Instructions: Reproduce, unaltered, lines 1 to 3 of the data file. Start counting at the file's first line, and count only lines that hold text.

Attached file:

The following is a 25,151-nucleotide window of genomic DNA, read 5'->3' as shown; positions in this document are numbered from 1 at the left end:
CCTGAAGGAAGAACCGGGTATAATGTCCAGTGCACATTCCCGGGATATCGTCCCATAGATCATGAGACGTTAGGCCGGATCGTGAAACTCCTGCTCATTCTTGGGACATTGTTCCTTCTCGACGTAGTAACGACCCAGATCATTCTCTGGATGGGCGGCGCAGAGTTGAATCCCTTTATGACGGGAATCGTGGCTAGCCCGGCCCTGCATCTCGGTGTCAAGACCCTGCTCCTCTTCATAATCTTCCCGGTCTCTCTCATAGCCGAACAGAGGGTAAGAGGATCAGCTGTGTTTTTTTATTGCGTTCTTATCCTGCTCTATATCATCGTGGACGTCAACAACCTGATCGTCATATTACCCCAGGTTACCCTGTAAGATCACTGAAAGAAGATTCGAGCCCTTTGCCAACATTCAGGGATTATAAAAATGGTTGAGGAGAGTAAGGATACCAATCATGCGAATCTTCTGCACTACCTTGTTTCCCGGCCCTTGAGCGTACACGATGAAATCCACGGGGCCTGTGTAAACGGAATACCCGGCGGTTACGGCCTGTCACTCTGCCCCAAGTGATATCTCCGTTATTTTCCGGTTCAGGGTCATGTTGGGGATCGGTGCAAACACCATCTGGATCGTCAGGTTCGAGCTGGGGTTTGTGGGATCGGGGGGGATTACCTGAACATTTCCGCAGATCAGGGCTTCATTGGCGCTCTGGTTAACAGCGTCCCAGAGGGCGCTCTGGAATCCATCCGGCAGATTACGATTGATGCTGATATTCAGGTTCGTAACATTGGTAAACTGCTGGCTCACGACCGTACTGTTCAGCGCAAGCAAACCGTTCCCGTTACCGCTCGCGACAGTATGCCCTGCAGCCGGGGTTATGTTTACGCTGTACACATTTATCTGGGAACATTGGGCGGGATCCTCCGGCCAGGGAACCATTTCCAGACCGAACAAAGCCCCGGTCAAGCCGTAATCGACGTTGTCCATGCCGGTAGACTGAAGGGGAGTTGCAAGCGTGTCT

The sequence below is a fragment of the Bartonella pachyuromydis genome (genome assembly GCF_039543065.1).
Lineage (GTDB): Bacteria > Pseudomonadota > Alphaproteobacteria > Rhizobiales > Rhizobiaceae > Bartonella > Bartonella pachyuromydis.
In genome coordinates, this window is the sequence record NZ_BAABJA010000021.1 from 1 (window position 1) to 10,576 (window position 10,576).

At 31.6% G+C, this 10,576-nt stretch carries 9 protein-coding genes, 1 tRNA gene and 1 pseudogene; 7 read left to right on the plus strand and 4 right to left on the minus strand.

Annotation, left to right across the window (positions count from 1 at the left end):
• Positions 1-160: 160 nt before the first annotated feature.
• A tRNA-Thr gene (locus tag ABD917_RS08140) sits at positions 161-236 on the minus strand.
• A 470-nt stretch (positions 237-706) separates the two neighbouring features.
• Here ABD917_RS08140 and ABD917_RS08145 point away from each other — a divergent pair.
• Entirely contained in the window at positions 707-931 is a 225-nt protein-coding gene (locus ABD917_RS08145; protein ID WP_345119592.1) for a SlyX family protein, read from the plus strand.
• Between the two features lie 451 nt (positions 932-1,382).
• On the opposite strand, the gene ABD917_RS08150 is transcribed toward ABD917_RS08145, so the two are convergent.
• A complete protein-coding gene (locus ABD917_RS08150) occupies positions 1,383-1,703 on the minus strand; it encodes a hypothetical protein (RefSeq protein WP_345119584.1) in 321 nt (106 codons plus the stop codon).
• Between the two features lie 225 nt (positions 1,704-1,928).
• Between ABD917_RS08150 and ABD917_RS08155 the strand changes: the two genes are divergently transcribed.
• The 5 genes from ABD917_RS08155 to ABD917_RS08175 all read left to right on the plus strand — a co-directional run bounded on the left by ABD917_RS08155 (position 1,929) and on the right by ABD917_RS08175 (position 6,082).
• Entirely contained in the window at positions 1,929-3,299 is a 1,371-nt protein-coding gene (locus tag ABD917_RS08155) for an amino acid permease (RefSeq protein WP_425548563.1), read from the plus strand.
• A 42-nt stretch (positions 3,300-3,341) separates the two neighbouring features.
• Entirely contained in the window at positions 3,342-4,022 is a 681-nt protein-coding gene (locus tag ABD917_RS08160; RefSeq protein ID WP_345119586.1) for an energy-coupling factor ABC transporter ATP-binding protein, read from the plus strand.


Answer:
The following is a 25,151-nucleotide window of genomic DNA, read 5'->3' as shown; positions in this document are numbered from 1 at the left end:
CCTGAAGGAAGAACCGGGTATAATGTCCAGTGCACATTCCCGGGATATCGTCCCATAGATCATGAGACGTTAGGCCGGATCGTGAAACTCCTGCTCATTCTTGGGACATTGTTCCTTCTCGACGTAGTAACGACCCAGATCATTCTCTGGATGGGCGGCGCAGAGTTGAATCCCTTTATGACGGGAATCGTGGCTAGCCCGGCCCTGCATCTCGGTGTCAAGACCCTGCTCCTCTTCATAATCTTCCCGGTCTCTCTCATAGCCGAACAGAGGGTAAGAGGATCAGCTGTGTTTTTTTATTGCGTTCTTATCCTGCTCTATATCATCGTGGACGTCAACAACCTGATCGTCATATTACCCCAGGTTACCCTGTAAGATCACTGAAAGAAGATTCGAGCCCTTTGCCAACATTCAGGGATTATAAAAATGGTTGAGGAGAGTAAGGATACCAATCATGCGAATCTTCTGCACTACCTTGTTTCCCGGCCCTTGAGCGTACACGATGAAATCCACGGGGCCTGTGTAAACGGAATACCCGGCGGTTACGGCCTGTCACTCTGCCCCAAGTGATATCTCCGTTATTTTCCGGTTCAGGGTCATGTTGGGGATCGGTGCAAACACCATCTGGATCGTCAGGTTCGAGCTGGGGTTTGTGGGATCGGGGGGGATTACCTGAACATTTCCGCAGATCAGGGCTTCATTGGCGCTCTGGTTAACAGCGTCCCAGAGGGCGCTCTGGAATCCATCCGGCAGATTACGATTGATGCTGATATTCAGGTTCGTAACATTGGTAAACTGCTGGCTCACGACCGTACTGTTCAGCGCAAGCAAACCGTTCCCGTTACCGCTCGCGACAGTATGCCCTGCAGCCGGGGTTATGTTTACGCTGTACACATTTATCTGGGAACATTGGGCGGGATCCTCCGGCCAGGGAACCATTTCCAGACCGAACAAAGCCCCGGTCAAGCCGTAATCGACGTTGTCCATGCCGGTAGACTGAAGGGGAGTTGCAAGCGTGTCT

The sequence below is a fragment of the Bartonella pachyuromydis genome (genome assembly GCF_039543065.1).